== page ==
Rim-Sin (I),
King of Larsa (1822-1763 B.C.)

At the beginning of the 20th century, archaeologists unearthed a very important find at Tall Sankarah (ancient Larsa) in southern Iraq. Among the items recovered were clay tablets, a stone Stela with carved inscriptions and other art objects revealing significant information about Rim-Sin and his nemesis, Hammurabi. Prior to this find, the only mention of Rim-Sin had been in the Name List of Sumerian Kings.

During the 21st century B.C. the Sumerian city of Ur dominated southern Mesopotamia. Over the years, the immigrantion of Amorites from the east and Kassites from the north began to weaken its power. In Ur's weakened state, it could not prevent cities, such as Isin, from breaking away. The city-states of Isin and Larsa (southeast of Uruk) came to dominate what is known as the Isin-Larsa period. They seem to have existed in a state of armed neutrality for more than a century, in which each consolidated its power.

While Isin was initially the more powerful of the two great powers, by the rule of Gungunum and Abi-sare, Larsa had gained the upper hand. In fact, the rulers of Isin after Enlil-bani ruled little more than Isin itself. Meanwhile, he twelth king of Larsa, Silli-Adad (c. 1835 B.C.), reigned for only a year before being killed in battle with Babylon. A powerful Elamite noble named Kudur-Mabug claimed the throne of Larsa. Kudur-Mabug reigned in Jamutbal, a kingdom on the coast of the Persian Gulf to the east of the Tigris River, across from Elam. Jamutbal is synonymous with the Jabuna Kingdom (or Sapuna or Jambudvipa) of the Indus Valley.

Kudur-Mabug installed his son, Warad-Sin (1834-23 B.C.) on the throne as king of Larsa. This act apparently caused little disruption in the economic life of Larsa, and this was in fact a most prosperous period, as many thousands of business documents attest. Agriculture and stockbreeding flourished; much attention was given to irrigation; and long-distance trade connected the Euphrates with the Indus valley through commerce in hides, wool, vegetable oil, and ivory. Upon Warad-Sin's death, Kudur-Mabug gave the thron over to his second son, Rim-Sin. As in the case of his brother, Kudur-Mabug inaugurated the reign of Rim-Sin by a dedication; but there seems to be no inscription in which Rim-Sin makes a dedication for the life of his father, implying that Kudur-Mabug died soon after his second son came to the throne.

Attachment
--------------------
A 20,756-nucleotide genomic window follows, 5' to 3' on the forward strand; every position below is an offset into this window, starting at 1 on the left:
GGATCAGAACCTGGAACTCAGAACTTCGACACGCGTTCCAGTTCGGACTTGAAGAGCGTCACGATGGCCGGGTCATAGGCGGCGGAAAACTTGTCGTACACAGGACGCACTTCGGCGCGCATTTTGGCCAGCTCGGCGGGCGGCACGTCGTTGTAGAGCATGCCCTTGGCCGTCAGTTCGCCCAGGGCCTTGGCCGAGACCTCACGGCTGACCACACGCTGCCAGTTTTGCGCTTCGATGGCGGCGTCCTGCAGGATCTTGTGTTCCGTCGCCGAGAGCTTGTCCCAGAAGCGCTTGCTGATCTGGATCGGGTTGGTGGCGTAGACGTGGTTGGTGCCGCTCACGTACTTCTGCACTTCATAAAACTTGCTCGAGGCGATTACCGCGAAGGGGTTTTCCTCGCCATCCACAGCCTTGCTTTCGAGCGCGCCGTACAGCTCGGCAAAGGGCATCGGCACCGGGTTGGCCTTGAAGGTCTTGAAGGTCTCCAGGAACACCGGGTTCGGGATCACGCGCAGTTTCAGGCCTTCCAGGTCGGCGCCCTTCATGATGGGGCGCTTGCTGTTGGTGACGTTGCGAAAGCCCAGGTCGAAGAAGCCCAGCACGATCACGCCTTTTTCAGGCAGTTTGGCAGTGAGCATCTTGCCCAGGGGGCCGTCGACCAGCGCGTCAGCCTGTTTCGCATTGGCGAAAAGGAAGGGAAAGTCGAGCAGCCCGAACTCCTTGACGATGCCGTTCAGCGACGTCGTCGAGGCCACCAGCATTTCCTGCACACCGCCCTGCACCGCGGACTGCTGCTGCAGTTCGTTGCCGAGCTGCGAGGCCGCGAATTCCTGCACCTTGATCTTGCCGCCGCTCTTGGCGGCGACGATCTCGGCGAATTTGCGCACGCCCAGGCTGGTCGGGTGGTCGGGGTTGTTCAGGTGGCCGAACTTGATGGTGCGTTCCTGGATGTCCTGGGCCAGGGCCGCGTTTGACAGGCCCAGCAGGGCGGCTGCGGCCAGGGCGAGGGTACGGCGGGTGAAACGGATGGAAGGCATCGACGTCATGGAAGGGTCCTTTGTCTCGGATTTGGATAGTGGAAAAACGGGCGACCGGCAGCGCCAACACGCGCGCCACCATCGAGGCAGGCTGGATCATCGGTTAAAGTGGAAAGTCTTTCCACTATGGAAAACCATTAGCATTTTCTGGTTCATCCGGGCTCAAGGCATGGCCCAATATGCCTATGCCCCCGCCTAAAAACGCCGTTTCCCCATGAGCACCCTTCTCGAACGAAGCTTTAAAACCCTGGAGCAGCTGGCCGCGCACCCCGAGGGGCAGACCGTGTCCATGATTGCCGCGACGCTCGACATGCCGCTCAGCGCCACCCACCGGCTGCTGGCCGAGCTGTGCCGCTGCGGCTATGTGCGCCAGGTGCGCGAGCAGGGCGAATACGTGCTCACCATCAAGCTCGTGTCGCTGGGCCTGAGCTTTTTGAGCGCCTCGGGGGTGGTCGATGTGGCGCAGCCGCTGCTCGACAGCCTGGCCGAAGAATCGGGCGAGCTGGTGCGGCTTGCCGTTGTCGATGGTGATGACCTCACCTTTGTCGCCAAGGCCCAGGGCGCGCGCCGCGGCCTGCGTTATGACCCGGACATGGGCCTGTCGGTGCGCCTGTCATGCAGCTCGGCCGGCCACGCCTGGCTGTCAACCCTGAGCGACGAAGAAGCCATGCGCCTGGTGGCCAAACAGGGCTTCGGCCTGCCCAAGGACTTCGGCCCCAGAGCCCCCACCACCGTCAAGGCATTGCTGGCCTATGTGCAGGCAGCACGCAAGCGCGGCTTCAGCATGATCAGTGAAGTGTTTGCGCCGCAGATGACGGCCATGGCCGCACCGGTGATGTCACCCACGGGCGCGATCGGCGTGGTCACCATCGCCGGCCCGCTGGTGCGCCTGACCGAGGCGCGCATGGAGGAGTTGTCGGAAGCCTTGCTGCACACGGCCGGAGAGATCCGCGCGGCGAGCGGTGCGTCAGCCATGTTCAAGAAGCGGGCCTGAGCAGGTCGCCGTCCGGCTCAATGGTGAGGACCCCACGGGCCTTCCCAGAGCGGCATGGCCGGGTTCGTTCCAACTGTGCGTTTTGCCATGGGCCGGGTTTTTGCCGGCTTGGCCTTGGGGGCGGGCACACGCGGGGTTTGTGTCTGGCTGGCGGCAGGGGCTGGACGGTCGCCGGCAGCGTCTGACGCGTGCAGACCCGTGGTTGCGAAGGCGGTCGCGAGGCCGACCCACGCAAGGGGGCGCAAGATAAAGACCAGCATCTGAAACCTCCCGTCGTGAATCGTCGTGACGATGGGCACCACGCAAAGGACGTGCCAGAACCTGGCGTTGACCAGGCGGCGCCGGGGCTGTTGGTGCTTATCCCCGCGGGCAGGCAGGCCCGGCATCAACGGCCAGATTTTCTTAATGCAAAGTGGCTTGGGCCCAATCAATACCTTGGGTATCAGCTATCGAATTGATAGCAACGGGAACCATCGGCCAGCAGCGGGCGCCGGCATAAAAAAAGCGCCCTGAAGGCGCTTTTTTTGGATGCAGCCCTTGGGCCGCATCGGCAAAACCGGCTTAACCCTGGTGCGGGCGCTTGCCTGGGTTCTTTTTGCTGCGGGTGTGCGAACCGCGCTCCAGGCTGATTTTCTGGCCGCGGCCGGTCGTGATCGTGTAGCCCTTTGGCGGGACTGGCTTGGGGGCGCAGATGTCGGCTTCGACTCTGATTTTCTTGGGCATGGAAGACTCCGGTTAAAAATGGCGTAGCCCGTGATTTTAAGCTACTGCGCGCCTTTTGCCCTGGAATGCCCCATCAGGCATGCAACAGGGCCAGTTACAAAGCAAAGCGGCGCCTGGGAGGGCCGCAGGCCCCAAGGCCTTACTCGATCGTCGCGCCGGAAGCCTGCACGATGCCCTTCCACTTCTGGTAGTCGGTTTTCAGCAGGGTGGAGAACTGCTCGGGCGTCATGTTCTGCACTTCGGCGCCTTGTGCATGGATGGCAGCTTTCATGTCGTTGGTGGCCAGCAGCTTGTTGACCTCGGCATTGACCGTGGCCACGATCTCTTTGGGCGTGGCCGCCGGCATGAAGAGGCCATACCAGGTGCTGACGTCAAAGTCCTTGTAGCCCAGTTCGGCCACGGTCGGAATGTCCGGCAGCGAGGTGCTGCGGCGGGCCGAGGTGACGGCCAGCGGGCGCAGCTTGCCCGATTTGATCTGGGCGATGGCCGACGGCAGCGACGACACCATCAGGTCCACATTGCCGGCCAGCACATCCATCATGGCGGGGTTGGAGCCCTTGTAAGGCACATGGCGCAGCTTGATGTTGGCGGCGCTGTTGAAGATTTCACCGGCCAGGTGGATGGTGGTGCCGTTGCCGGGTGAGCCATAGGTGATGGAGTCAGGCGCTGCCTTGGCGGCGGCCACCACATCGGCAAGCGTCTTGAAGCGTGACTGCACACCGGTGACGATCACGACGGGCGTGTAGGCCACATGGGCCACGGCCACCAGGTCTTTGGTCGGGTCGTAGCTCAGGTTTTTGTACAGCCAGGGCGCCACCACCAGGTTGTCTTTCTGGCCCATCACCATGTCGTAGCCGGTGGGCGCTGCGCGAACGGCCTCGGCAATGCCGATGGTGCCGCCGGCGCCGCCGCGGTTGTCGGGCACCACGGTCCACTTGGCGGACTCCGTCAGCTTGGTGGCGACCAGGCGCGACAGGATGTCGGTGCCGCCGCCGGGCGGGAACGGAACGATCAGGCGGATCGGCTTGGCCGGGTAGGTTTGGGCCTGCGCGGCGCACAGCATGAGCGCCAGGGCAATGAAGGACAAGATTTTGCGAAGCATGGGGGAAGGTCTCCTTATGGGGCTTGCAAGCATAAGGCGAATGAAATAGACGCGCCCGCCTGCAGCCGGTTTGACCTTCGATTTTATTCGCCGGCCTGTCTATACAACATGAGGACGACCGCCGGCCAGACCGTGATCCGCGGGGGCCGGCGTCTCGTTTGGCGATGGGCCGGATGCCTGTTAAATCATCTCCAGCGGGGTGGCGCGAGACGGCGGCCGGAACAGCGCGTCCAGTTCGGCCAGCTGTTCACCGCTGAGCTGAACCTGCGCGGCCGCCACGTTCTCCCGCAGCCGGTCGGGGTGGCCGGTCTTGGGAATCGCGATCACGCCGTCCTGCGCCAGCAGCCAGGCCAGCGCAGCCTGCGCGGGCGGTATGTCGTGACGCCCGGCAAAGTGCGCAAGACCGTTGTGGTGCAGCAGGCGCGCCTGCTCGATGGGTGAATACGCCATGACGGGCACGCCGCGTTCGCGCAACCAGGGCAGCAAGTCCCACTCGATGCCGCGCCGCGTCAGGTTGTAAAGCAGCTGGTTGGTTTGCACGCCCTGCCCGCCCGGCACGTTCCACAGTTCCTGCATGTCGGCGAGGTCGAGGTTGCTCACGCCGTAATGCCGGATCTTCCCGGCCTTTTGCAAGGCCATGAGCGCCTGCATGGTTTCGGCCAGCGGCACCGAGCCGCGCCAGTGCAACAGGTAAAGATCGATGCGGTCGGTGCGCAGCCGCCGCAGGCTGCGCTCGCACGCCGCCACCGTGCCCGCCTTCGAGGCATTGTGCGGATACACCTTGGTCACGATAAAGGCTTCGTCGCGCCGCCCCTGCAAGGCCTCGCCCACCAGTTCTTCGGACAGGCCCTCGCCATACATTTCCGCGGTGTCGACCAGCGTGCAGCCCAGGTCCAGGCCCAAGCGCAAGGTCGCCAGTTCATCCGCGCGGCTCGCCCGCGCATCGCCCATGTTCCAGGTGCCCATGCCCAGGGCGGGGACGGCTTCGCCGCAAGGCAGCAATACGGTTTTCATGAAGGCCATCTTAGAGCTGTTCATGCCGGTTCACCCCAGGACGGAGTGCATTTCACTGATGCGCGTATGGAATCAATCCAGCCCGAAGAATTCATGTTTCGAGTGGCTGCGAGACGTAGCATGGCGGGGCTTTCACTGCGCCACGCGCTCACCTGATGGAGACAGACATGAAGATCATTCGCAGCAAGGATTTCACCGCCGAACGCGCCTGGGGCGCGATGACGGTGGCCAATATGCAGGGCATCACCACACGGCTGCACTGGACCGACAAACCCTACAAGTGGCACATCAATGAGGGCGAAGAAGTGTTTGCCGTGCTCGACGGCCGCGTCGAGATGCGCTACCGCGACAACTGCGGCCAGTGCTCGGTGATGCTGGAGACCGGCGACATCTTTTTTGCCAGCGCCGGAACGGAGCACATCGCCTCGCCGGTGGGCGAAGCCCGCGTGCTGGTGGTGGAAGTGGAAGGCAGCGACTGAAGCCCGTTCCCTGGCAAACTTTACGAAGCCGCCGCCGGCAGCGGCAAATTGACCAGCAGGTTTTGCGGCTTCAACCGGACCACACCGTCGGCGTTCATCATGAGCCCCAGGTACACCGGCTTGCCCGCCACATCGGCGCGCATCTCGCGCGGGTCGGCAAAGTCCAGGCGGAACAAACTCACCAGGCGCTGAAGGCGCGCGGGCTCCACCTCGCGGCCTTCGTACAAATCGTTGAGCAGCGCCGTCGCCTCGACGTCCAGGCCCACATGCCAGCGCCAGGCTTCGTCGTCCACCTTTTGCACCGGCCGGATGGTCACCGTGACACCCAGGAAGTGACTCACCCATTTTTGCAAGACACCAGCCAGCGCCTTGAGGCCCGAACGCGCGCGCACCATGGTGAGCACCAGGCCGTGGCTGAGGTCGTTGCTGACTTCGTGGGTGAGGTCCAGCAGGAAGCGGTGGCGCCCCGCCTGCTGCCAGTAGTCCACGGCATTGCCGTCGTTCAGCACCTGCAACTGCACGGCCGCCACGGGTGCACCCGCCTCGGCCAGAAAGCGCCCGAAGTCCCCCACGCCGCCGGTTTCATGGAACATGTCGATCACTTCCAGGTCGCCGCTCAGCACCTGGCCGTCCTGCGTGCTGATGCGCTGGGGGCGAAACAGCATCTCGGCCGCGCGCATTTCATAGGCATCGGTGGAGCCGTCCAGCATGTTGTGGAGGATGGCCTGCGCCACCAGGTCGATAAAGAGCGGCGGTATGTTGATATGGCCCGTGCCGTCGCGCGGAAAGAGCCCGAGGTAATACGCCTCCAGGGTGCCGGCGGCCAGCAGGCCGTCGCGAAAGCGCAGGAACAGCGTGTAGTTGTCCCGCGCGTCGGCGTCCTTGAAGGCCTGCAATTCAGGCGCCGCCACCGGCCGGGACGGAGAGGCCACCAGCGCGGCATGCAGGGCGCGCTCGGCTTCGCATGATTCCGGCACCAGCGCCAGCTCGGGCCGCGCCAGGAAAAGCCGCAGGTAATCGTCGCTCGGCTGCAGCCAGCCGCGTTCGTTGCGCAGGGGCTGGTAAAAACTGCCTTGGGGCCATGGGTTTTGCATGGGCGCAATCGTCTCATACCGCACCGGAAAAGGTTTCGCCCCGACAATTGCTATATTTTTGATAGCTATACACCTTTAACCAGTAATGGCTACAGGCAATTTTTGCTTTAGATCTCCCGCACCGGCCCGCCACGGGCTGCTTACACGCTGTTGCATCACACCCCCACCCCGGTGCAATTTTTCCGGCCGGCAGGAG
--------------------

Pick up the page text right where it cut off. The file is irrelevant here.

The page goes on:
Under Rim-Sin (1822-1763), the arts, especially the old Sumerian scribal schools, flourished. He enjoyed the longest authenticated reign in Mesopotamian history. He defeated Babylon in battle in 1794 B.C., conquered Isin and ruled all of Sumer. Rim-Sin was the last Mesopotamian monarch to claim divinity. Rim-Sin was the last "Sumerian" ruler and his reign was the last flowering of sumerian culture.

'Rim' means 'ruler' in Sumerian, and is derived from 'Raman', the name of the thunder god of the Amorites. 'Sin' means 'moon god' in Akkadian, and is derived from 'Sana', the Akkadian god of the thunder storm.

The following is a short timeline detailing the military campaigns which effected Larsa under Rim-Sin's reign:

{Kings of Sumeria}


Rim-Sin (II),
King of Larsa (1741-1736 B.C.)

In the 8th year of the rule of Samsu-iluna (Hammurabi's son), Babylon was engaged in battles wih the Kassites. This preoccupation encouraged various city-states in Mesopotamia to exert their independence. Rim-Sin II seized this opportunity and rose to take the throne of Larsa. The following year, having defeated the Kassites, Samsu-iluna returned to press his case in Sumer. He soundly defeated the forces of Idamaras, Emutbal, Uruk and Isin - after which he turned his armies on Ur and Larsa, which he destroyed. In all, Rim-Sin II enjoyed total rule of Larsa for just over one year, though his battles with Samsu-iluna lasted for five years, most of the fighting taking place on the Elam/Sumer border. In the end, Rim-Sin II was captured and executed.

{Kings of Sumeria}


  • Alexander, John Bruce; "Babylonian Inscriptions In The Collection Of James B. Nies - Vol. VII: Early Babylonian Letters And Economic Texts"; Yale University Press, 1943.
  • Goetze, Albrecht; "Yale Oriental Series, Babylonian Texts - Vol. X: Old Babylonian Omen Texts"; Yale University Press & Oxford University Press, 1947.

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